Jarnac, JDesigner, Systems Biology Workbench form the whole package for biological modelling and simulation. It was last updated in November, 2006 (at the moment of writing), and is supported by DARPA, NSF, DOE Genomics etc. Systems Biology Workbench is intended as an open-source framework to connect heterogeneous software from the cell modelling field. JDesigner 1.980 looks to me as a metabolic pathway modeller, which is not exactly what I want (I need genes as well). Actually, among the sample models there are models with genes and their products, but so far I feel like something with a better interface… Will see what’s else except for SBW, but it looks solid and worth trying. (Note: it appears that EBI is cooperating with SBW developers, which isn’t bad as well.)

    Cellerator was designed to simulate

    1. signal transduction networks (STNs);
    2. cells that are represented by interacting signal transduction networks; and
    3. multi-cellular tissues that are represented by interacting networks of cells that may themselves contain internal STNs.

    By this description Cellerator fits my requirements even better than I could imagine starting the search! Except for: it’s Mathematica extension (thus one needs Mathematica, which isn’t free), and it’s heavily modelling-oriented: converts any relations into ODE (thus inexact data isn’t welcome). There’s GUI for Cellerator, called Sigmoid Model Explorer. Cellerator is not developed any more – only bug fixing is done – so it’s not worth any further review. The new product is called xCellerator.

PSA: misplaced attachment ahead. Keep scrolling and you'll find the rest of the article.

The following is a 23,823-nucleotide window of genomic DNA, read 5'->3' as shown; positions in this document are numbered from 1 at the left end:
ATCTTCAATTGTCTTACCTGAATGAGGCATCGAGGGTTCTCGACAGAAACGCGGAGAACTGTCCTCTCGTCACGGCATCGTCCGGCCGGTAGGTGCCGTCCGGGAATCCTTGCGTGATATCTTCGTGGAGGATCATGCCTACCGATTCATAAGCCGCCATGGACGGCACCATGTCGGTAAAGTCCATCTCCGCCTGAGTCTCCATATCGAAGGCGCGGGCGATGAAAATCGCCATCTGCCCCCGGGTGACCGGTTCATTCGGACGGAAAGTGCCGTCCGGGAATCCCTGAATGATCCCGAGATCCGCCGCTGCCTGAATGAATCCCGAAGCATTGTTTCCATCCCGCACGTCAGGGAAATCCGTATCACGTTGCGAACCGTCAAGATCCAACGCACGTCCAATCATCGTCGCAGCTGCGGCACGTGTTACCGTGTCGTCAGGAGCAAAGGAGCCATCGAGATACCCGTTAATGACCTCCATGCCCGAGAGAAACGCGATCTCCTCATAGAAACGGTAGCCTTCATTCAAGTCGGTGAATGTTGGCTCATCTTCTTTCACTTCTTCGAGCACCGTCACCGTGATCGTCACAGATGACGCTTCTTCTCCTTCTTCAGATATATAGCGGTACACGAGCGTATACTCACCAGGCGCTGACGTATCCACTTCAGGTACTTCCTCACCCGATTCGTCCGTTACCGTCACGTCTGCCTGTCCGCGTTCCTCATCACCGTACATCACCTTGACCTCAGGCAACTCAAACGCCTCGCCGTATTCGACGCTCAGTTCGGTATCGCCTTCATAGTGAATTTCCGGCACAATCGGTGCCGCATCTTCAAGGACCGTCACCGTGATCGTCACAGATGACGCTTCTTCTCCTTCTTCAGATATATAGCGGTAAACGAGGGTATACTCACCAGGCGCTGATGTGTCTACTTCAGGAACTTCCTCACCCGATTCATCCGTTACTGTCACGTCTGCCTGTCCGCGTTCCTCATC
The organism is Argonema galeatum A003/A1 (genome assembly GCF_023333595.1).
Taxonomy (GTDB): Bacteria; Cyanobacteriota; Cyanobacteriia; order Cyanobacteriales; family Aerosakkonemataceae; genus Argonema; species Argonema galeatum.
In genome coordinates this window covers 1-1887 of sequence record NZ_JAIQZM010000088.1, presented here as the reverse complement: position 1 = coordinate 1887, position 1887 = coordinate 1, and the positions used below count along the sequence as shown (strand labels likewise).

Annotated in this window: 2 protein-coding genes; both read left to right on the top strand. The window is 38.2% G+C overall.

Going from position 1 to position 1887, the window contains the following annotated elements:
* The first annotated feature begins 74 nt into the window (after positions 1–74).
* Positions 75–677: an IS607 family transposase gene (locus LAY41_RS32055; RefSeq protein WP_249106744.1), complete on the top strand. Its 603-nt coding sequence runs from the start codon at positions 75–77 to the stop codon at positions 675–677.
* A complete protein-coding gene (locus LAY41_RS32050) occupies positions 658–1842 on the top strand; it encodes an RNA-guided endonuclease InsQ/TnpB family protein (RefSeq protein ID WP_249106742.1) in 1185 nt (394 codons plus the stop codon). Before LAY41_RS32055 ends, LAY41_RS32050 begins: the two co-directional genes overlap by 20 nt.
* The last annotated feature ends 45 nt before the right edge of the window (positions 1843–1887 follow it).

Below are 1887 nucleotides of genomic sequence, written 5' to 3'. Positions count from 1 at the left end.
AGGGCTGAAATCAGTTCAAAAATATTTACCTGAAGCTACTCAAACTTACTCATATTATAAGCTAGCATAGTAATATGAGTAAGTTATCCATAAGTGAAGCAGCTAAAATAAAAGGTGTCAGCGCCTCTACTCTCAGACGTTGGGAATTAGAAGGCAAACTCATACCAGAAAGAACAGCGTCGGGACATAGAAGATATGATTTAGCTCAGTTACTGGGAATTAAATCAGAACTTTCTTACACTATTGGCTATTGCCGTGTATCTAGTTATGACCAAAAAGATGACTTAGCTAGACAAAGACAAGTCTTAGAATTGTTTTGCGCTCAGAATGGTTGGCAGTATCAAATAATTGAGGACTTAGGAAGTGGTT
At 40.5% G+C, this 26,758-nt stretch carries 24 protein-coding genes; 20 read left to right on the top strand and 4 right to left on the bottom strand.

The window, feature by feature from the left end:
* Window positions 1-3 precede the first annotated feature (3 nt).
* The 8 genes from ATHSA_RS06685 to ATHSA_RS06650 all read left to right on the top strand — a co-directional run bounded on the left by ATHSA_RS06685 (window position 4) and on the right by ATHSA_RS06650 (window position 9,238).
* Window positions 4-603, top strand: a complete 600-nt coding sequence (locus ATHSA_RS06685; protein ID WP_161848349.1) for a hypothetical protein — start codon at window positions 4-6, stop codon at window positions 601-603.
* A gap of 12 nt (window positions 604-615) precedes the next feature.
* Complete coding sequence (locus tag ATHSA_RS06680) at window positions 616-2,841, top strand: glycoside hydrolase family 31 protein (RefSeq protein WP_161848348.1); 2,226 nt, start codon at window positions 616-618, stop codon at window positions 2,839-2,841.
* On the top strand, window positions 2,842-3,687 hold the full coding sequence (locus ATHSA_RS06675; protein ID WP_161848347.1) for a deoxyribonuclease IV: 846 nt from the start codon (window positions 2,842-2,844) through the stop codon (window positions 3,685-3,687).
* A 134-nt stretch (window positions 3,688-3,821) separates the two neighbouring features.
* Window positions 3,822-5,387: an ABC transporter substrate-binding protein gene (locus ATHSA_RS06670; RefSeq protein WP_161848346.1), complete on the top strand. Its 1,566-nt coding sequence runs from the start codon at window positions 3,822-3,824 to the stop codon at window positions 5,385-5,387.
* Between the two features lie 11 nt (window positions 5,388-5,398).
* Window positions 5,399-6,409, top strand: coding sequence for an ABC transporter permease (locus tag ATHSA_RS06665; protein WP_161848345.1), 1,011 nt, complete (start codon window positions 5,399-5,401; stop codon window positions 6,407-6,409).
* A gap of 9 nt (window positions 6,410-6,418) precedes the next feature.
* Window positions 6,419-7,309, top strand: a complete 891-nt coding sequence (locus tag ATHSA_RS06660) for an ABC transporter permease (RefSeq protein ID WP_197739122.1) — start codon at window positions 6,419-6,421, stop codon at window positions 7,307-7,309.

xCellerator is also a Mathematica package. However, it’s index page has “This page was last updated 13 August 2005″ note in it, which is too bad for such a promising product. Note, that available version is only “alpha”, which means “early development”. The project might be reborn someday (or may totally die silently), but anyway it won’t be able to compete with now-established products due to the large time-gap.